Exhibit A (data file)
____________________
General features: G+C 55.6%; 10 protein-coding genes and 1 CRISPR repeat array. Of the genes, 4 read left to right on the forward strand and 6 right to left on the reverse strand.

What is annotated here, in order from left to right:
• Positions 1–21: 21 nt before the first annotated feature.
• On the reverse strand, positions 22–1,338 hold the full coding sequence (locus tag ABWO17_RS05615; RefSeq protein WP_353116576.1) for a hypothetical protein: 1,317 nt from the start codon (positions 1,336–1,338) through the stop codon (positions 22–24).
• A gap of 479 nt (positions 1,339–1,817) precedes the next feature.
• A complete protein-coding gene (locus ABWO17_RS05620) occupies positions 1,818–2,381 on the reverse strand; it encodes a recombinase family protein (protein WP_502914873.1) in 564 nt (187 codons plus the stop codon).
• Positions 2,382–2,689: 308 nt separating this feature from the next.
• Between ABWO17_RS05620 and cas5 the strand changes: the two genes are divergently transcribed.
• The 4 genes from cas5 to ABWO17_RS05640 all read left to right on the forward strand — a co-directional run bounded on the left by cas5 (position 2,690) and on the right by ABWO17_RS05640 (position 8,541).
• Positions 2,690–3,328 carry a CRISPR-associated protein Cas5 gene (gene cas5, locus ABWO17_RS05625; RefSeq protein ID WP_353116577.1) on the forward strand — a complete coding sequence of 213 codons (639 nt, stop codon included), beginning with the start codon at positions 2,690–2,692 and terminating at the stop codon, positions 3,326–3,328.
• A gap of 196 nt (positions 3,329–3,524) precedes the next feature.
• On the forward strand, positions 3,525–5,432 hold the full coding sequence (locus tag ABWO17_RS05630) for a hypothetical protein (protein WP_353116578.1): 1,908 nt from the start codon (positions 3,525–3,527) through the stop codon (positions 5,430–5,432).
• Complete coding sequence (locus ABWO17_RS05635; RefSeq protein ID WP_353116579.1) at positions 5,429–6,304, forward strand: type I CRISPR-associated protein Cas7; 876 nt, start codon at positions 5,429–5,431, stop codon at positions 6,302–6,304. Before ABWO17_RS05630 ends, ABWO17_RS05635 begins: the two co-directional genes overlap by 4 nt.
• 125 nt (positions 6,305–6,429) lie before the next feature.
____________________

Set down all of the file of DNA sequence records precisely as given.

General features: G+C 55.6%; 10 protein-coding genes and 1 CRISPR repeat array. Of the genes, 4 read left to right on the forward strand and 6 right to left on the reverse strand.

What is annotated here, in order from left to right:
• Positions 1–21: 21 nt before the first annotated feature.
• On the reverse strand, positions 22–1,338 hold the full coding sequence (locus tag ABWO17_RS05615; RefSeq protein WP_353116576.1) for a hypothetical protein: 1,317 nt from the start codon (positions 1,336–1,338) through the stop codon (positions 22–24).
• A gap of 479 nt (positions 1,339–1,817) precedes the next feature.
• A complete protein-coding gene (locus ABWO17_RS05620) occupies positions 1,818–2,381 on the reverse strand; it encodes a recombinase family protein (protein WP_502914873.1) in 564 nt (187 codons plus the stop codon).
• Positions 2,382–2,689: 308 nt separating this feature from the next.
• Between ABWO17_RS05620 and cas5 the strand changes: the two genes are divergently transcribed.
• The 4 genes from cas5 to ABWO17_RS05640 all read left to right on the forward strand — a co-directional run bounded on the left by cas5 (position 2,690) and on the right by ABWO17_RS05640 (position 8,541).
• Positions 2,690–3,328 carry a CRISPR-associated protein Cas5 gene (gene cas5, locus ABWO17_RS05625; RefSeq protein ID WP_353116577.1) on the forward strand — a complete coding sequence of 213 codons (639 nt, stop codon included), beginning with the start codon at positions 2,690–2,692 and terminating at the stop codon, positions 3,326–3,328.
• A gap of 196 nt (positions 3,329–3,524) precedes the next feature.
• On the forward strand, positions 3,525–5,432 hold the full coding sequence (locus tag ABWO17_RS05630) for a hypothetical protein (protein WP_353116578.1): 1,908 nt from the start codon (positions 3,525–3,527) through the stop codon (positions 5,430–5,432).
• Complete coding sequence (locus ABWO17_RS05635; RefSeq protein ID WP_353116579.1) at positions 5,429–6,304, forward strand: type I CRISPR-associated protein Cas7; 876 nt, start codon at positions 5,429–5,431, stop codon at positions 6,302–6,304. Before ABWO17_RS05630 ends, ABWO17_RS05635 begins: the two co-directional genes overlap by 4 nt.
• 125 nt (positions 6,305–6,429) lie before the next feature.